It is that time of year when all those tools that we have used since the spring get a bit of TLC and put away for winter. But with all the portable powered tools we now have, do you pay enough attention to the batteries?
If you have a cordless strimmer, hedge clipper or similar outdoor tools, now is the time to consider how best to look after the batteries that power them. After all, come springtime you will not want to be dashing around because the battery will only power the device for a few minutes, and seemingly take forever to charge! If you are the type of person who does not get past the first page of the instruction manual, it is likely the only instruction you will have seen about the battery is ‘charge before use’, probably the most obvious thing to do with it! Beyond that though, there are instructions on how to treat the battery through the life of the device it is meant to power. To give as long, and as reliable, life possible.
It is most likely that the battery technology you have is going to be either a Nickel Metal Hydride (NiMH) or rechargeable lithium. Neither of these battery technologies respond well to being left fully discharged, and so the instruction manual should really read ‘charge before use, and afterwards too’. For optimum battery life there is a state of charge that is ideal (see an earlier blog on overfeeding your battery), but unless your device has a state of charge indicator, or a ‘pre storage’ charge setting on the battery charger, it is better to give the battery at least a partial charge.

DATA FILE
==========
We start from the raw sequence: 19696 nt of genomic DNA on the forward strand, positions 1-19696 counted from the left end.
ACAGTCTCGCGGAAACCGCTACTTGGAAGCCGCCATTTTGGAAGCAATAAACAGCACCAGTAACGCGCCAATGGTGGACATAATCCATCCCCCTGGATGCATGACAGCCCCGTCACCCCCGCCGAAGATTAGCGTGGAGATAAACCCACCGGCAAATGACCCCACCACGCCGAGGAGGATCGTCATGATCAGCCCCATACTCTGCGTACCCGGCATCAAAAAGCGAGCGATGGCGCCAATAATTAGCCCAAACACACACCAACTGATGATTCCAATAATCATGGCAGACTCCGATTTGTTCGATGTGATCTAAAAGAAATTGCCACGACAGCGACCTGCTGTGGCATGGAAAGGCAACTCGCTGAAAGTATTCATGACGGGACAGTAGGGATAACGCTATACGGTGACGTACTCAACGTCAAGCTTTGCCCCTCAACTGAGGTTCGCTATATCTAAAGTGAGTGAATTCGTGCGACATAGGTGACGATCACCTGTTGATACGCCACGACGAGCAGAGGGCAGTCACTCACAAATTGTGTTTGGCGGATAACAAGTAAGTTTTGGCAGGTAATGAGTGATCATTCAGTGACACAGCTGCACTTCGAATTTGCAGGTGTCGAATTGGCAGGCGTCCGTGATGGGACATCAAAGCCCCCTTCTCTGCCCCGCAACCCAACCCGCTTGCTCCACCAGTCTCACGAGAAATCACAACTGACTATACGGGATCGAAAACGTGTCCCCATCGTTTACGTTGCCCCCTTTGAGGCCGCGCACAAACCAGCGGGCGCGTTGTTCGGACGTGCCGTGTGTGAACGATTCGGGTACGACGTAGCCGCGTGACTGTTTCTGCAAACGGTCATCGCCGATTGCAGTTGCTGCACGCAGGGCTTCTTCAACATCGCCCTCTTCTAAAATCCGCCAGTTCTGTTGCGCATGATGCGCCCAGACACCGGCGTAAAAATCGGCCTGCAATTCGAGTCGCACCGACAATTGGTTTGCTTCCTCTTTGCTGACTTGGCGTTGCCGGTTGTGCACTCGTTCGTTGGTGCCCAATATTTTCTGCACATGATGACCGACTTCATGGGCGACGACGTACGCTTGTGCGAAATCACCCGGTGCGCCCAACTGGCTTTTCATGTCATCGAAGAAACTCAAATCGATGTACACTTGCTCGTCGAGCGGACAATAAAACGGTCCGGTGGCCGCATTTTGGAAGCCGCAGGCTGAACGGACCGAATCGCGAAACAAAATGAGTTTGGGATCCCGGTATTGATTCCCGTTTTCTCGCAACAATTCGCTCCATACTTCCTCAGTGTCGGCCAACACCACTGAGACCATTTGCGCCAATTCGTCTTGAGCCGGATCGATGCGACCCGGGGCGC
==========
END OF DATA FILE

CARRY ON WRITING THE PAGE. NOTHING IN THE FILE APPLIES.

Even though your batteries are going to have a few months ‘rest’, they will still be losing some of their charge. This will be through the natural ‘self discharge’ that occurs with all batteries, and through the small additional load resulting from protection and state of charge circuitry. Although very low, over four months this can add up to quite a bit of capacity loss. Leaving them fitted to the device they are intended to power can sometimes add an additional load. So make sure you remove the batteries from the equipment!
One method of slowing down self discharge is to store the batteries in a cool location, but not in a location that sees wide temperature fluctuations. So a cool and dry spot is best, but make sure that the battery terminals cannot short together.
The same advice can be applied to all cordless devices, power drills, powered screwdrivers and so on. When you want to do that refurbishment of the spare room you want all your tools to work perfectly, don’t get that sinking feeling when you hear the drill motor slowing down just as you have lined everything up!
Of course you should read the manual that came with the device and follow the instructions it contains, especially regarding safety issues.
So, when tidying up your shed / workshop this Autumn and packing your tools away, spend a little time on the batteries too – make sure they are at least partially charged, and store them in a cool and dry location. Replacement batteries are not cheap, and may even not be available. A little effort now can save you the hassle and inconvenience of not being able to use your cordless devices come the spring!